There is nothing new in this paranoid reaction by Sunni rulers to actions by distinct Shia communities (in this case the Houthis) attributing everything without exception to the guiding hand of Iran. I was in Bahrain in 2011 where the minority Sunni monarchy had just brutally crushed protests by the Shia majority with Saudi military support. Among those tortured were Shia doctors in a hospital who had treated injured demonstrators. Part of the evidence against them was a piece of technologically advanced medical equipment – I cannot remember if it was used for monitoring the heart or the brain or some other condition – which the doctors were accused of using to receive instructions from Iran about how to promote a revolution.

This type of absurd conspiracy theory used not to get much of hearing in Washington, but Trump and his acolytes are on record on as saying that nearly all acts of “terrorism” can be traced to Iran. This conviction risks sparking a war between the US and Iran because there are plenty of angry Shia in the Middle East who might well attack some US facility on their own accord.

It might also lead to somebody in one of those states eager for a US-Iran armed conflict – Saudi Arabia, UAE and Israel come to mind – that staging a provocative incident that could be blamed on Iran might be in their interests.

But what would such a war achieve? The military invasion of Iran is not militarily or politically feasible so there would be no decisive victory. An air campaign and a close naval blockade of Iran might be possible, but there are plenty of pressure points through which Iran could retaliate, from mines in the Strait of Hormuz to rockets fired at the Saudi oil facilities on the western side of Gulf.

A little-noticed feature of the US denunciations of Iranian interference using local proxies in Iraq, Syria and Lebanon is not just that they are exaggerated but, even if they were true, they come far too late. Iran is already on the winning side in all three countries.

If war does come it will be hard fought. Shia communities throughout the region will feel under threat. As for the US, the first day is usually the best for whoever starts a war in the Middle East and after that their plans unravel as they become entangled in a spider’s web of dangers they failed to foresee.


Trump, Europe increasingly at odds on Iran

May 19, 2019

by Rebecca Kheel

The Hill

The escalating tensions with Iran have laid bare President Trump’s split with the United States’ traditional European allies.

Several times this past week, the United States appeared out-of-step with European countries on whether Iran is presenting enough of a new threat to justify a military buildup and the partial evacuation of U.S. diplomats from neighboring Iraq.

Trump and European leaders have had a number of spats since the early days of his presidency on everything from trade to defense spending to climate change.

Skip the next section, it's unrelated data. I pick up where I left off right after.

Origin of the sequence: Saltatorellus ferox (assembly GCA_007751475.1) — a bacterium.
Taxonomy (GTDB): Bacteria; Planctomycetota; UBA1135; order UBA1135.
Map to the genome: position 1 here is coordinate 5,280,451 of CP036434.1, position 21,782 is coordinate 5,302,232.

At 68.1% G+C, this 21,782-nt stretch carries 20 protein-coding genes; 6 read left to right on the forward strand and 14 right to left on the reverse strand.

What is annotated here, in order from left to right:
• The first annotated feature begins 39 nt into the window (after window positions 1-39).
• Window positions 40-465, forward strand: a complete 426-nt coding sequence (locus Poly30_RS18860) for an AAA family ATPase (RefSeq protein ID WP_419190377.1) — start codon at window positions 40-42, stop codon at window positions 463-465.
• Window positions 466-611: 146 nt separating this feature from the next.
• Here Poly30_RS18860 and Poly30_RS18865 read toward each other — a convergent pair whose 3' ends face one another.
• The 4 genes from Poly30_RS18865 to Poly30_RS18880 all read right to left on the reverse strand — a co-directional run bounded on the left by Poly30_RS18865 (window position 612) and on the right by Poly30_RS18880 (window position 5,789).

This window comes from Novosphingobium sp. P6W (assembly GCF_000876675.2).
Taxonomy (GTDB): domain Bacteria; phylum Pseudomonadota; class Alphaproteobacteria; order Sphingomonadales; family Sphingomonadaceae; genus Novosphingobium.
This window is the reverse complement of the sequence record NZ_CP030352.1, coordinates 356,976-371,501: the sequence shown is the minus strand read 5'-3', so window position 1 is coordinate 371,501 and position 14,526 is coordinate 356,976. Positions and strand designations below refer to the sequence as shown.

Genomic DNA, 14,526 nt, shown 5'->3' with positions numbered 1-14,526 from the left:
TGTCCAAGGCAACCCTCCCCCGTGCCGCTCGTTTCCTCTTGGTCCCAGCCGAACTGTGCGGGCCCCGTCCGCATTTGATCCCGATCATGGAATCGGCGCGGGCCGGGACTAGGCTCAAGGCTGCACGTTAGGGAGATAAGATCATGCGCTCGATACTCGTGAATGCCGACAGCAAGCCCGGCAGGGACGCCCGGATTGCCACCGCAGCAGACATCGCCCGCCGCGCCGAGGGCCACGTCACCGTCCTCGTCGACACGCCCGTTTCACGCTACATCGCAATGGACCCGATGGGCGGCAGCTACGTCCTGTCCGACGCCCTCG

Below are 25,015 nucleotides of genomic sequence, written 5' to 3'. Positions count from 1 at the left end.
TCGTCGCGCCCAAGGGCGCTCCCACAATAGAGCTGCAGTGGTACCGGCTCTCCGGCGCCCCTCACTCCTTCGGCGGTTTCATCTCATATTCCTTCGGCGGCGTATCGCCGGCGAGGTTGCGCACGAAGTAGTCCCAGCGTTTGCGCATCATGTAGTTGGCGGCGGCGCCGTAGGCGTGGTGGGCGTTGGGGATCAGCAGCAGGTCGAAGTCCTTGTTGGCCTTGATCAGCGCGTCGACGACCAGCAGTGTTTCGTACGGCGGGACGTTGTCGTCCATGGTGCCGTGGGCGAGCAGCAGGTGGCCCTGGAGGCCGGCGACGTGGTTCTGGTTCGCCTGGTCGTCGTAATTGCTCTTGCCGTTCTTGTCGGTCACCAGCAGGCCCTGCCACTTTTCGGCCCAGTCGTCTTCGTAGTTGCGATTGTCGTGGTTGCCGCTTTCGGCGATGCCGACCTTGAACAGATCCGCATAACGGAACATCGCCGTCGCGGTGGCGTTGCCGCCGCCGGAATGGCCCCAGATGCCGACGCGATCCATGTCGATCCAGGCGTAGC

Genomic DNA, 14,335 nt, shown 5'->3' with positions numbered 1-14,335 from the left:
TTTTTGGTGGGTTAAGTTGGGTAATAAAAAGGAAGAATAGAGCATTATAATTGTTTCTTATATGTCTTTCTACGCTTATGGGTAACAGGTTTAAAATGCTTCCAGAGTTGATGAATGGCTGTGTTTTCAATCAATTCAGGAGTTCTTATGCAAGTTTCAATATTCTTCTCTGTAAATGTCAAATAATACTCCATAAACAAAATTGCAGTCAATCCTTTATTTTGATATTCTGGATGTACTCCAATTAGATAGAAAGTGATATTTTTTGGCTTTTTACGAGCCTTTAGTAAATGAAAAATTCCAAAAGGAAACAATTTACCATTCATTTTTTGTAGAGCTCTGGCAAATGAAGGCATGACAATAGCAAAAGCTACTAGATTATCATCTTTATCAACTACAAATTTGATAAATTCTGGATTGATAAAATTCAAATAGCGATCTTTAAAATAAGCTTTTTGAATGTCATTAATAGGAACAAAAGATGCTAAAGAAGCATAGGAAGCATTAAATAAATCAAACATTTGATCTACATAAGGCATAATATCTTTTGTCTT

But with the Iran tensions threatening to boil over into military action, critics warn that Trump’s go-it-alone approach could have serious consequences.

“We’ve isolated ourselves,” said Senate Armed Services Committee ranking member Jack Reed(D-R.I.). “There’s just a danger in terms of if something happens, we won’t have the ability to call upon them to come to our assistance and cooperate with us.”

U.S. tensions with Iran have skyrocketed in recent weeks following national security advisor John Bolton’s announcement that the Trump administration was deploying a carrier strike group and bomber task force to the Middle East over unspecified “troubling and escalatory indications and warnings” from Iran.

U.S. lawmakers saw their own alarm spike after the State Department announced the ordered departure of non-emergency personnel at the U.S. Embassy in Baghdad and the U.S. Consulate in Erbil, with several noting that such a move was not even made when ISIS was bearing down on Baghdad in 2014.

Trump sought to lower temperatures on Thursday, telling reporters who asked whether the U.S. was nearing a war with Iran, “I hope not.”

Reports on Thursday also said Trump explicitly told aides, including acting Defense Secretary Patrick Shanahan,that he does not want war with Iran.

But along the way, rifts with Europe over Iran were exposed.

“They’re quite concerned that we’re taking steps that are accelerating tensions rather than decelerating tensions,” Reed said of the Europeans.

Asked whether Europeans are with the United States on Iran, Sen. Angus King (I-Maine), a member of the Senate Armed Services and Intelligence committees, said simply, “Not that I know of.”

Europe has long been at odds with Trump, who withdrew from the Obama-era Iran nuclear deal over European objections, over his policies on Tehran.

Europe has scrambled to save the nuclear deal, including attempting to set up a mechanism for European companies to evade U.S. sanctions and continue doing business with Iran.